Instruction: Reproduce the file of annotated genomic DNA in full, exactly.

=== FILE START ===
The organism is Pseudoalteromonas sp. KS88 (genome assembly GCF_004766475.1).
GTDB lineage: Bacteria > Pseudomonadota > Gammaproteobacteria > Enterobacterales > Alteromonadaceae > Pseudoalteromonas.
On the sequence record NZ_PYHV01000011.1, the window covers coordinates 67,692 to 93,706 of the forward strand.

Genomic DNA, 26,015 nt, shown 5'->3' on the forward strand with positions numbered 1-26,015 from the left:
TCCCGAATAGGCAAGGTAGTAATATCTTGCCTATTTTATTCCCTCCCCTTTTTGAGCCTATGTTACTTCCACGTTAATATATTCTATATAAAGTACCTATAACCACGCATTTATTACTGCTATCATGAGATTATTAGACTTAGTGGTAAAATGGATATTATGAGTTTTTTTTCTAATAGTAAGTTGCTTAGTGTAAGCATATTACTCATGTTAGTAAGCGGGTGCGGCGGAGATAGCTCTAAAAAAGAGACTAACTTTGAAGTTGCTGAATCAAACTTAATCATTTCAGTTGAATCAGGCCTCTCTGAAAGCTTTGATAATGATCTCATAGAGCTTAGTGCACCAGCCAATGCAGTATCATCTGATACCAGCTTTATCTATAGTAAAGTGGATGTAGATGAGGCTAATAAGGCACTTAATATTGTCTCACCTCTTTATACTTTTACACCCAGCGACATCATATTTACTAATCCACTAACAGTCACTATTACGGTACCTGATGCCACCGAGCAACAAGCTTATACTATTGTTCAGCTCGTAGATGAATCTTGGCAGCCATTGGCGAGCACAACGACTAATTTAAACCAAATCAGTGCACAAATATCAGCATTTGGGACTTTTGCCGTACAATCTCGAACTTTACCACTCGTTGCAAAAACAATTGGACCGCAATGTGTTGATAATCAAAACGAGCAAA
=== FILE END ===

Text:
The organism is Pseudoalteromonas sp. KS88 (genome assembly GCF_004766475.1).
GTDB lineage: Bacteria > Pseudomonadota > Gammaproteobacteria > Enterobacterales > Alteromonadaceae > Pseudoalteromonas.
On the sequence record NZ_PYHV01000011.1, the window covers coordinates 67,692 to 93,706 of the forward strand.

Genomic DNA, 26,015 nt, shown 5'->3' on the forward strand with positions numbered 1-26,015 from the left:
TCCCGAATAGGCAAGGTAGTAATATCTTGCCTATTTTATTCCCTCCCCTTTTTGAGCCTATGTTACTTCCACGTTAATATATTCTATATAAAGTACCTATAACCACGCATTTATTACTGCTATCATGAGATTATTAGACTTAGTGGTAAAATGGATATTATGAGTTTTTTTTCTAATAGTAAGTTGCTTAGTGTAAGCATATTACTCATGTTAGTAAGCGGGTGCGGCGGAGATAGCTCTAAAAAAGAGACTAACTTTGAAGTTGCTGAATCAAACTTAATCATTTCAGTTGAATCAGGCCTCTCTGAAAGCTTTGATAATGATCTCATAGAGCTTAGTGCACCAGCCAATGCAGTATCATCTGATACCAGCTTTATCTATAGTAAAGTGGATGTAGATGAGGCTAATAAGGCACTTAATATTGTCTCACCTCTTTATACTTTTACACCCAGCGACATCATATTTACTAATCCACTAACAGTCACTATTACGGTACCTGATGCCACCGAGCAACAAGCTTATACTATTGTTCAGCTCGTAGATGAATCTTGGCAGCCATTGGCGAGCACAACGACTAATTTAAACCAAATCAGTGCACAAATATCAGCATTTGGGACTTTTGCCGTACAATCTCGAACTTTACCACTCGTTGCAAAAACAATTGGACCGCAATGTGTTGATAATCAAAACGAGCAAA